An email from The Progress Report provides some nice context for Sen. Harkin’s characterization of Cheney (“When I hear this coming from Dick Cheney, who was a coward, who would not serve during the Vietnam War, it makes my blood boil. He’ll be tough, but he’ll be tough with someone else’s kid’s blood”):
Cheney’s admiration for these fine young Americans in uniform, however, can’t quite burn with the same warmth one would feel from having been there. As a student, he enjoyed four 2-S draft deferments from 1963 through ’65, and a fifth in 1966 under the 3-A classification — “registrant with a child or children; or registrant deferred by reason of extreme hardship to dependents.”
Those were frightening times for draft-eligible American men. Congress had approved the Tonkin Gulf Resolution on Aug. 7, 1964 (coincidentally, Dick and Lynne married 22 days later), and in March of ’65 U.S. Marines landed at Danang in the Republic of South Vietnam. After six years of study at three colleges, Cheney had just received his B.A. when the troops went in, and was starting on his master’s when, along with his brand-new diploma, he received a brand-new 1-A draft classification on May 19 — “available for military service.”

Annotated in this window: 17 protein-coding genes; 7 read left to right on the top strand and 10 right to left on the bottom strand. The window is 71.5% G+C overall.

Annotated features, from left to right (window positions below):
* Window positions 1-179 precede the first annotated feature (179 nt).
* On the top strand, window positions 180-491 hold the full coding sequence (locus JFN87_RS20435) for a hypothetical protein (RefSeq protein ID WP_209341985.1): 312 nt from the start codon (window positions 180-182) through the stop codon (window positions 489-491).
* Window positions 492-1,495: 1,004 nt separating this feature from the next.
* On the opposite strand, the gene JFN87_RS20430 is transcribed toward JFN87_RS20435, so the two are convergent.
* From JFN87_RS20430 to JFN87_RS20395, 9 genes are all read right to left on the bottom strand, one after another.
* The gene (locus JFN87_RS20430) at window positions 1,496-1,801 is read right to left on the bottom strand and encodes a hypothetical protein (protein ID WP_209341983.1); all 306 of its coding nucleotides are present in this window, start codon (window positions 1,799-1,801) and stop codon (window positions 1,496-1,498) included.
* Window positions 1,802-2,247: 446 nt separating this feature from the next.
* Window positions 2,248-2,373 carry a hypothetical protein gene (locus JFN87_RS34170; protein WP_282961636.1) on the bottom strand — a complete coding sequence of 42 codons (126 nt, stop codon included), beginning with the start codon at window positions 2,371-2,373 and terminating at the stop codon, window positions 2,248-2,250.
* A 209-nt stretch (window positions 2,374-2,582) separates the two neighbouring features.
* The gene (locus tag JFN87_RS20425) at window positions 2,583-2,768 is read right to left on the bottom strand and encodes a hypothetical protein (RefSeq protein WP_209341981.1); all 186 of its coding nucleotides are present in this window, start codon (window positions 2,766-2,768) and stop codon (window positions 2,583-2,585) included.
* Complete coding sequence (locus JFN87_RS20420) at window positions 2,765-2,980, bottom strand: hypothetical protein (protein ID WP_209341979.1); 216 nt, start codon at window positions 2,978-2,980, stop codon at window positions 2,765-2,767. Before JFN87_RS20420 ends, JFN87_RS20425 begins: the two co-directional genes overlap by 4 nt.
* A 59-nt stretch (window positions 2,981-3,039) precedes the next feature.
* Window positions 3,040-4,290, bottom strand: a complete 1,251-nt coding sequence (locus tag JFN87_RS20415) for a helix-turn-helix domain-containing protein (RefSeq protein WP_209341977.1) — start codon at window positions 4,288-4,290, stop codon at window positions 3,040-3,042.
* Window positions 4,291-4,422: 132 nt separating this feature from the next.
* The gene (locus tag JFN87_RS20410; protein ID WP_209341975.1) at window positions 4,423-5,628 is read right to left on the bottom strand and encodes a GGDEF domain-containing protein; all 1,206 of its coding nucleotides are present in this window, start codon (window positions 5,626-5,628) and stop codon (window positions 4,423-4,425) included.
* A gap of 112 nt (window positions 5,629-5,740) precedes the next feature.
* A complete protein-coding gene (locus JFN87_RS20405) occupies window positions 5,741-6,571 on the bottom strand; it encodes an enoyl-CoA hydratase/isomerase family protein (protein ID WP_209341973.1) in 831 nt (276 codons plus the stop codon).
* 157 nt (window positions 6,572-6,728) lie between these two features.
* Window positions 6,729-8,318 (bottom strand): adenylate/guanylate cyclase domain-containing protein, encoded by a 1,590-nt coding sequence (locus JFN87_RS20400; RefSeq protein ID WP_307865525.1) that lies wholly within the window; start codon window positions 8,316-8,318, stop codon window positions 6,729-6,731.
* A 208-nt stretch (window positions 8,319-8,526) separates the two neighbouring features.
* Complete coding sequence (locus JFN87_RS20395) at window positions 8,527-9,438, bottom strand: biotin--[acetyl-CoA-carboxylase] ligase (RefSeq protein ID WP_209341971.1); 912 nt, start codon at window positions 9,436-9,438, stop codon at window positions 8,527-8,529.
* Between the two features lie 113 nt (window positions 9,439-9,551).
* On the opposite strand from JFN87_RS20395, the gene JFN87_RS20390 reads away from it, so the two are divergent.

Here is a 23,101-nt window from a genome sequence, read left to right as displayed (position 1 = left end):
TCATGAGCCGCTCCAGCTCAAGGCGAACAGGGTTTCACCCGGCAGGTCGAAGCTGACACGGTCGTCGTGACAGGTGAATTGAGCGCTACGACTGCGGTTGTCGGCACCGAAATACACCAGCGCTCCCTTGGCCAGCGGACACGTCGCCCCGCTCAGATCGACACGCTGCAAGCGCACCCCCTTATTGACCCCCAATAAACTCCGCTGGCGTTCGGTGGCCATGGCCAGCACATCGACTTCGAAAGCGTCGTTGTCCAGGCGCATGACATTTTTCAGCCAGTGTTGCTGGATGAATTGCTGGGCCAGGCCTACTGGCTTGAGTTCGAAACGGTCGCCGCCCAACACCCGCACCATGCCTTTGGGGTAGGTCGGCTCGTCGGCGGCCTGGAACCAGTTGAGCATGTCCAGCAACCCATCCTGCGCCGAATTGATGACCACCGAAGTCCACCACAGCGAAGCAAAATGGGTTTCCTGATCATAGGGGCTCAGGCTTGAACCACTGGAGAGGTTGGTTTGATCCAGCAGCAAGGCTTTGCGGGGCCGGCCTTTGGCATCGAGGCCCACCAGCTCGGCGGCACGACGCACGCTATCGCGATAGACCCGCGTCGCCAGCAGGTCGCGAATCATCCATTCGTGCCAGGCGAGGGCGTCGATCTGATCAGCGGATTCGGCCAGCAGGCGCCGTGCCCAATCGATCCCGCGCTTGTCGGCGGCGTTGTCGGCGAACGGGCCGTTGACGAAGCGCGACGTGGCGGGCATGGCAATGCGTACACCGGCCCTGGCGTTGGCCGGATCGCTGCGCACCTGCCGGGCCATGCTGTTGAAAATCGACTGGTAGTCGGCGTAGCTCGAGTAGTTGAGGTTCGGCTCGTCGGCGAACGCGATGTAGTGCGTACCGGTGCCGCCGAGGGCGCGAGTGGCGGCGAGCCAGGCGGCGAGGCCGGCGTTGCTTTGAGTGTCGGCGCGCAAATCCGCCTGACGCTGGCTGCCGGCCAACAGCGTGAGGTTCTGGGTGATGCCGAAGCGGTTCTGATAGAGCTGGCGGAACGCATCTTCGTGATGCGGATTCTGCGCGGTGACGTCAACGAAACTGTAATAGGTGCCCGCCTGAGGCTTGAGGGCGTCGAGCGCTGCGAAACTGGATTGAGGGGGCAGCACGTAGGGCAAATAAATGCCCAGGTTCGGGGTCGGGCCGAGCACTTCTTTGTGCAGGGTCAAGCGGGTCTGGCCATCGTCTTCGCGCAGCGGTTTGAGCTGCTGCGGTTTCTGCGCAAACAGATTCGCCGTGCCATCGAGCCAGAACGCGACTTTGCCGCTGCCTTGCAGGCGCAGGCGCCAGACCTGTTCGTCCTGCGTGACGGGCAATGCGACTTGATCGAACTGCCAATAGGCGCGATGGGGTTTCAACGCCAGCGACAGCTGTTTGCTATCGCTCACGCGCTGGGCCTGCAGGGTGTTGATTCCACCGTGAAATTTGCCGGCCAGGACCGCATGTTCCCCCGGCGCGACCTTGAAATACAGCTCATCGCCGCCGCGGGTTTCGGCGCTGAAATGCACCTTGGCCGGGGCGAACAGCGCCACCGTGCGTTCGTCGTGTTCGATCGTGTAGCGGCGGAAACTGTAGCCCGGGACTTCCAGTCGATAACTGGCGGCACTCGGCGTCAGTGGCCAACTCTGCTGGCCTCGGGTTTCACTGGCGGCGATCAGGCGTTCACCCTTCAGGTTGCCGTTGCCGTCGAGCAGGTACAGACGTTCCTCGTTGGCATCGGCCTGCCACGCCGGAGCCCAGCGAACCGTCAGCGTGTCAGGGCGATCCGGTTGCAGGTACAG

On July 28, President Johnson announced that draft calls would be doubled, and toward the end of the year — on Oct. 26, 1965 — the Selective Service lifted the ban against drafting childless married men. Nine months and two days later — on July 28, 1966 — Elizabeth Cheney made her entrance into this world, the first-born child of her joyful parents. Times being what they were, the new father hadn’t hesitated in applying for his 3-A status — in fact, he had already received it on Jan. 19, 1966, when Lynne was about 10 weeks pregnant.
I’m not really criticizing Cheney for cowardice. If avoiding the draft in the Vietnam Era was in fact cowardice, it was a widespread and understandable form of cowardice. My real problem is with Cheney’s hypocricy, opportunism, and gall.